Burma, Big Oil, Burning earth & Bush

Burma, Big Oil, Burning earth & Bush

By Rabbi Arthur Waskow | 10/3/2007

Dear Friends,

Petitions to the Myanmar/ Burma military government are sweeping the Internet – and will make no difference whatsoever. But there IS a way to make a difference: letters to the US government.

The US press has focused on how China’s and India’s involvements make pressuring Myanmar’s govt difficult. But how much have you seen about the involvement of Chevron, a US oil company that bought Unocal and its stake in Burma?

Reports the Associated Press (but have you seen this in your own newspaper?),

“Despite economic sanctions against Myanmar by the United States and the European Union, Total continues to operate the Yadana gas field, and Chevron Corp. has a 28 percent stake through its takeover of Unocal. Existing investments were exempt from the investment ban.

“Both Total and Chevron broadly defended their business in the nation.

” ‘Far from solving Myanmar’s problems, a forced withdrawal would only lead to our replacement by other operators probably less committed to the ethical principles guiding all our initiatives,’ Jean-Francois Lassalle, vice president of public affairs for Total Exploration & Production, said this week in a statement.

‘French President Nicholas Sarkozy urged Total this week to refrain from new investment in Myanmar; the French concern said it had not made any capital expenditure there since 1998.

“Chevron’s interest in the Yadana project is ‘a long-term commitment that helps meet the critical energy needs of millions in people in the region,’ said Nicole Hodgson, corporate media adviser for Asia.

“Total and former partner Unocal Corp. were accused of cooperating with the military in human rights violations while a pipeline was being built across Myanmar to Thailand in the 1990s. Both companies have denied the accusations but Unocal settled a related lawsuit in the U.S. in 2005, prior to being acquired by Chevron.”

That lawsuit alleged that Unocal incited, abetted, and paid for the use of murder, rape and forced labor by the Myanmar Army — allegedly meted out to villagers working on oil-company sites protected by the military. “Protected” from protests against Unocal’s treatment of workers and the earth.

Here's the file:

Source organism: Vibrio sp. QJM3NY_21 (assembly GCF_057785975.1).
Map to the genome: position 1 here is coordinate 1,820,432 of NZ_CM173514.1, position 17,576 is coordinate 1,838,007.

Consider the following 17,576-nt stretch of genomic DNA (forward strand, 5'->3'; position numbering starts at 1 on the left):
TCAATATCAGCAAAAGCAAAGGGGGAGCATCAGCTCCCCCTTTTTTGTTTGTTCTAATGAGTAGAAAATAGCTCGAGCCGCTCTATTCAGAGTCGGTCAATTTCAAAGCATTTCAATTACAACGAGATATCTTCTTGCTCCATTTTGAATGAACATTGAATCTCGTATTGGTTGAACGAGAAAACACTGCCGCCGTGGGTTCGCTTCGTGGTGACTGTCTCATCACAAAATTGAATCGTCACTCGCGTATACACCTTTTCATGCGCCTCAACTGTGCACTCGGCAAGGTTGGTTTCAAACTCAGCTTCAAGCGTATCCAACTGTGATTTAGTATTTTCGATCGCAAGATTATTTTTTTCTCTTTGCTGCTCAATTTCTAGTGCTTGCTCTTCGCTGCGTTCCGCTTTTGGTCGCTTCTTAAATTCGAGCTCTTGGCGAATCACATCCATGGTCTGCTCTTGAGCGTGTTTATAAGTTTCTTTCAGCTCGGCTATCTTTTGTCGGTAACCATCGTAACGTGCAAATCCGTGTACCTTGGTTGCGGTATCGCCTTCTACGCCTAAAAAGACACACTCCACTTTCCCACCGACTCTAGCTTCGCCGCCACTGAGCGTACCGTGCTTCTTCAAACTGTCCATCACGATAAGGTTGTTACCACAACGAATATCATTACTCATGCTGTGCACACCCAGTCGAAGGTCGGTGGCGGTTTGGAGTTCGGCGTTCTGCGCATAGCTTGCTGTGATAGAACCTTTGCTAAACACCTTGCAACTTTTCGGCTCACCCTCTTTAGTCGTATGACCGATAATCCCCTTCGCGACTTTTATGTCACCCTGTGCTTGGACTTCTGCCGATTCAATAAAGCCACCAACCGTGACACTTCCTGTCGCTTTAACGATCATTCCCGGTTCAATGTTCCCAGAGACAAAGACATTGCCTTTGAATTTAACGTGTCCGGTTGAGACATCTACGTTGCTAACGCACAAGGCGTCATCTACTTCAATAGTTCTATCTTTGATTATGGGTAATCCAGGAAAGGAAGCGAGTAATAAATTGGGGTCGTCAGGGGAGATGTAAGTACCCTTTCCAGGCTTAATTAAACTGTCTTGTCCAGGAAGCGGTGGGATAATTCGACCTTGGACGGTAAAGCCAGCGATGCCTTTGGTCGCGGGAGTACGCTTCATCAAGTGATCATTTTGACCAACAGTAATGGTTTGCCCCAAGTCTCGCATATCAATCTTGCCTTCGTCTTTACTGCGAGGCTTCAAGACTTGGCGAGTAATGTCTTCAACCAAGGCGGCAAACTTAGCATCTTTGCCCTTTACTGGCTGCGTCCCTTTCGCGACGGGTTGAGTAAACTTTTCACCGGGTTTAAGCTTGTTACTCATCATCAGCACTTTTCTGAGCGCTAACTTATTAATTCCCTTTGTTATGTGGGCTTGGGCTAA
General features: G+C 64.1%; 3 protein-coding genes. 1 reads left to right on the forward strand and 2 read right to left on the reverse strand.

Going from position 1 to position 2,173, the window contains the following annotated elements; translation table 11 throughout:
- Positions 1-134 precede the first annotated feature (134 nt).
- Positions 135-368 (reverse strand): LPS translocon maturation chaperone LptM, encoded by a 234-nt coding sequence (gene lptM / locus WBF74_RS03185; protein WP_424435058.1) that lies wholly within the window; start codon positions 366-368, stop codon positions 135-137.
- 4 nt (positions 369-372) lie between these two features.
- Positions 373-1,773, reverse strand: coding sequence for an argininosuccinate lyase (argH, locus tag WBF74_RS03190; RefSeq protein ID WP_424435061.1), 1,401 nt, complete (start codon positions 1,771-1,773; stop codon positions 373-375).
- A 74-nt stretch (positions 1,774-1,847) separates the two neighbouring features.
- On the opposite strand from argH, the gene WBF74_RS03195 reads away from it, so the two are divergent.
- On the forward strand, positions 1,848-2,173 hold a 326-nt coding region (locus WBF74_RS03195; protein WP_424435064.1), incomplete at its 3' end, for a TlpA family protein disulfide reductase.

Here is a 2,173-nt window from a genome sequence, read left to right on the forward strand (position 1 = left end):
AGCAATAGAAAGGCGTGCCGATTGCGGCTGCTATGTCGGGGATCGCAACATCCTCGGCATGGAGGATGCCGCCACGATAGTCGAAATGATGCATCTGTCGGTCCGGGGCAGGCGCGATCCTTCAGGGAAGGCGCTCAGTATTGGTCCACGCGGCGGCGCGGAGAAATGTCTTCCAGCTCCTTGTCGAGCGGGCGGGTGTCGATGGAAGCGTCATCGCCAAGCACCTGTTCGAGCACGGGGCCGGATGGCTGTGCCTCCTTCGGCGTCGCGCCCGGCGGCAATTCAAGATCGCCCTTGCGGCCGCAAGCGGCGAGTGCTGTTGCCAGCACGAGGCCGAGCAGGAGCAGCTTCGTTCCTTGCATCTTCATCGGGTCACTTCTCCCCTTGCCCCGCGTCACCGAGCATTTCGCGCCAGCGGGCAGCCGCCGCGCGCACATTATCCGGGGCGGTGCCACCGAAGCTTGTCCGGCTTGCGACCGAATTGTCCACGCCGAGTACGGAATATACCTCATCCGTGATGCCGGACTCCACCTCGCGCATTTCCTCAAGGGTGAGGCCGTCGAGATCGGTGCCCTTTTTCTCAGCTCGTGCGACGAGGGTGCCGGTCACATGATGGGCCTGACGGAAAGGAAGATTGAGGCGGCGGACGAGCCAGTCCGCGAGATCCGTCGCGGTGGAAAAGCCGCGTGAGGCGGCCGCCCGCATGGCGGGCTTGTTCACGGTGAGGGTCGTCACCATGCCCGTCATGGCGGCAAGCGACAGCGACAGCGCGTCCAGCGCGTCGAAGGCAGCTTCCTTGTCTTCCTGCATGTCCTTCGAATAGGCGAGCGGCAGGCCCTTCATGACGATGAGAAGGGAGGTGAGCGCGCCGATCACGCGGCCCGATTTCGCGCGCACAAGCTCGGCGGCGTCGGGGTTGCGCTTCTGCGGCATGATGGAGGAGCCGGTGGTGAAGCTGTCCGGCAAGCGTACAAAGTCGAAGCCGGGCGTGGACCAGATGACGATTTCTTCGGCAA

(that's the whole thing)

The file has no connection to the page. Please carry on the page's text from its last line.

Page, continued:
Unocal claimed that it had no control over the actions of the Myanmar military. Its position (in 2003-2005) also received a boost from the Bush administration, which filed a brief in the case suggesting national interests in the war against terrorism would be impacted if the case were to go ahead.

The AP report continues: “Always worried that instability on its border could affect the juggernaut Chinese economy, Beijing has been gently urging Myanmar’s leaders to ease the recent strife. On Thursday, it issued a plea for calm, asking the government to ‘properly deal’ with the conflict.

“‘The Chinese prefer to separate business and politics,’ said Kuen-Wook Paik, an energy analyst at Chatham House, a think tank in London. “They want to take a neutral stance. They don’t want to risk the relationship with the Myanmar authorities.”

“The Chinese” prefer to separate business and politics??? And the Americans do not? (“Separating” in this usage means separating ethical politics from business — unethical politics and unethical business are so closely intertwined, by the US as well as Chinese oil interests and their political patrons, that they can hardly be told apart.)

WHY was Chevron “grandfathered” to escape from the prohibition on doing business in Myanmar? Have you heard the fulminating Bush, burning with anger at the attacks on monks, demand that Chevron withdraw?

The US is addicted to oil. The addiction has Drug Lords. Just as Big Tobacco is the Drug Lord for nicotine addiction, Big Oil is the Drug Lord for oiloholic addicts.

The same drug lords that are scorching the earth and claiming there is no climate crisis (just as Big Tobacco said nicotine is non-addictive) are supporting the murder of Buddhist monks.

What we need is enormous US public (e.g. boycott) and govtal pressure on Chevron to raise wages for its Burmese workers, encourage unionization, send food to the Buddhist monasteries, demand the Burmese govt stop smashing demonstrations and hold free elections, etc.

If Chevron refuses, the US govt should start fining the company heavily for unfair labor &environmental practices.

With blessings of shalom, salaam, peace for you and for your work to heal our world –


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